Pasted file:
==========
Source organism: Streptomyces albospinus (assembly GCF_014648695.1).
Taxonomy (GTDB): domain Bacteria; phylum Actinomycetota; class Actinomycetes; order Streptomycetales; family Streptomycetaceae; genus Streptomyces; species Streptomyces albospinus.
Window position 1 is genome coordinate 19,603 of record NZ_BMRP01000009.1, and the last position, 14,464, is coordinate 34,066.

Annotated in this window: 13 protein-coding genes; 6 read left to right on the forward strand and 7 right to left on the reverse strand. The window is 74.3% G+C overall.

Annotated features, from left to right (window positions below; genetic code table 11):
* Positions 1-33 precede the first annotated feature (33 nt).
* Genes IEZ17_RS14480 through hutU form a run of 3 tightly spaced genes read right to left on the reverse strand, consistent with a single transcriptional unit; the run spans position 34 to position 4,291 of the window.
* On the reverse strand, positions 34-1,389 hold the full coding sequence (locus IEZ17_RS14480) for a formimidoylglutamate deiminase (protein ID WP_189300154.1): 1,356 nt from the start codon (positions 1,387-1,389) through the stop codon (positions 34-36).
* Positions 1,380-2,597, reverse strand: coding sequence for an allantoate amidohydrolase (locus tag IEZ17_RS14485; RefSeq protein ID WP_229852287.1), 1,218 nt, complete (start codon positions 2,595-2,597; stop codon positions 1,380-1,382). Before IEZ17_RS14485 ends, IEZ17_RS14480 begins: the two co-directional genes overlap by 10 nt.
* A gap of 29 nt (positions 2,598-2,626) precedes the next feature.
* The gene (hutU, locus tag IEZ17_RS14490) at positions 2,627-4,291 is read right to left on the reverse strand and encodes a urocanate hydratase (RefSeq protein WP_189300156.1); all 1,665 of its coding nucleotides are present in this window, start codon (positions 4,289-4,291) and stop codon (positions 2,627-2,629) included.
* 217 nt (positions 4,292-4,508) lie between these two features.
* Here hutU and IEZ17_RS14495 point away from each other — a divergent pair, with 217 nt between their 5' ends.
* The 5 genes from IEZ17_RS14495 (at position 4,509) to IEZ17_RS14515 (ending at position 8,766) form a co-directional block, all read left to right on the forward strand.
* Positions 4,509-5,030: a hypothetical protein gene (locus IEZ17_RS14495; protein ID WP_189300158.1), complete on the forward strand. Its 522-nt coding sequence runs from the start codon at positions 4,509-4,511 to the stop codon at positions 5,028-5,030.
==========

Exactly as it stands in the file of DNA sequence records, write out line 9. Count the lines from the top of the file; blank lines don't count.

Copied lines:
* Positions 1,380-2,597, reverse strand: coding sequence for an allantoate amidohydrolase (locus tag IEZ17_RS14485; RefSeq protein ID WP_229852287.1), 1,218 nt, complete (start codon positions 2,595-2,597; stop codon positions 1,380-1,382). Before IEZ17_RS14485 ends, IEZ17_RS14480 begins: the two co-directional genes overlap by 10 nt.